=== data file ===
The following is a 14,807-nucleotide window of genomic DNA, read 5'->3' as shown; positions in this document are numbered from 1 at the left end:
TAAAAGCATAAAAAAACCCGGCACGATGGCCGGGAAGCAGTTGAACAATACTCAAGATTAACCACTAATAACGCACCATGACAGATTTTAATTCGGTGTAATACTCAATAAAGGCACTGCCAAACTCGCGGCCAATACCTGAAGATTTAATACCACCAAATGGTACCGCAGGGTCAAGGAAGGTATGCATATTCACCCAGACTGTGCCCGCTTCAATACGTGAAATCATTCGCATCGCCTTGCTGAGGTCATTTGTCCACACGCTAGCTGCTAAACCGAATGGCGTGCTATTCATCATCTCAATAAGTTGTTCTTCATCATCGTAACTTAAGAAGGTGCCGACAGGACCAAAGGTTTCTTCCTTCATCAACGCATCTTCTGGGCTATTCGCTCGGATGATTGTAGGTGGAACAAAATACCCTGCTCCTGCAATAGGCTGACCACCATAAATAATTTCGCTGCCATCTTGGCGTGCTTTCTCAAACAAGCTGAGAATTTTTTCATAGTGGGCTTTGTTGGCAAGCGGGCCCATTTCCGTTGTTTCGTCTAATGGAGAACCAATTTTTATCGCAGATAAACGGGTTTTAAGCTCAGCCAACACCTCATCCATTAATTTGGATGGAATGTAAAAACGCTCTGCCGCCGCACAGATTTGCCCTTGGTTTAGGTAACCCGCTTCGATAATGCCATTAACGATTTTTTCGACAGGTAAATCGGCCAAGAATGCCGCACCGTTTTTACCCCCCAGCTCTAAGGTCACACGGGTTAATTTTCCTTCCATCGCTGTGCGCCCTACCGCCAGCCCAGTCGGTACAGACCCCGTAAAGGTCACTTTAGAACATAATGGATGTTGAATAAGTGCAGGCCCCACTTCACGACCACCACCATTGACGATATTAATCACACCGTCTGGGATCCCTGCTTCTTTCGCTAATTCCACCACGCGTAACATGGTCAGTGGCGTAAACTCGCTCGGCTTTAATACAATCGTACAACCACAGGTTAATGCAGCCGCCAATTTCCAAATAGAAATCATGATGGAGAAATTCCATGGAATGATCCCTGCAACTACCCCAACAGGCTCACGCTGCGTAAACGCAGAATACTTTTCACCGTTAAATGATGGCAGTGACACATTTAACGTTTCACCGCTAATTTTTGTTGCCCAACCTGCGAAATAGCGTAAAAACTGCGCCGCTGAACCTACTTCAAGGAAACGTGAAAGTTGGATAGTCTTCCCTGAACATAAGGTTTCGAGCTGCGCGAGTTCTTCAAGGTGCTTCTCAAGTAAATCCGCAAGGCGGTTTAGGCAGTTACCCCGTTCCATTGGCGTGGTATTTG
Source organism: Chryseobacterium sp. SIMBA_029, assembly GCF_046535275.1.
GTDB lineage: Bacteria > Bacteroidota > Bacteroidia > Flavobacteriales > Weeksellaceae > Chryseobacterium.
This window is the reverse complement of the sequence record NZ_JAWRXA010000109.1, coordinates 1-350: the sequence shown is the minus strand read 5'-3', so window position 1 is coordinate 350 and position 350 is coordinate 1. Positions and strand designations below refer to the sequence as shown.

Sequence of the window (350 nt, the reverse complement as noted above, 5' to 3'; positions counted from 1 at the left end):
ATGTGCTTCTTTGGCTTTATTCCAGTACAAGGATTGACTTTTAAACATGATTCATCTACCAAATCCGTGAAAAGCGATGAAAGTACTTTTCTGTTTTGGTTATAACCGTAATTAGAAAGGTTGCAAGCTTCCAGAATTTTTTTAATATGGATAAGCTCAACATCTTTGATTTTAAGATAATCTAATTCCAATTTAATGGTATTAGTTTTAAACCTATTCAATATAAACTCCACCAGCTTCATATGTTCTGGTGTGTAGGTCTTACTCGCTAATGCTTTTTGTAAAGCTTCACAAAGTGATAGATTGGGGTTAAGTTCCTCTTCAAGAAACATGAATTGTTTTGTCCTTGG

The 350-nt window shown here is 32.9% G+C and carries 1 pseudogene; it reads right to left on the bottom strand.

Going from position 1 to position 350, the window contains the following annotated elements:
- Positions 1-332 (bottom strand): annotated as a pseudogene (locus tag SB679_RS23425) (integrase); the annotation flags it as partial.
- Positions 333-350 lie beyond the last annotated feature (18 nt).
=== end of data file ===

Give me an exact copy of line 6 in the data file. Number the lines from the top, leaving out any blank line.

Sequence of the window (350 nt, the reverse complement as noted above, 5' to 3'; positions counted from 1 at the left end):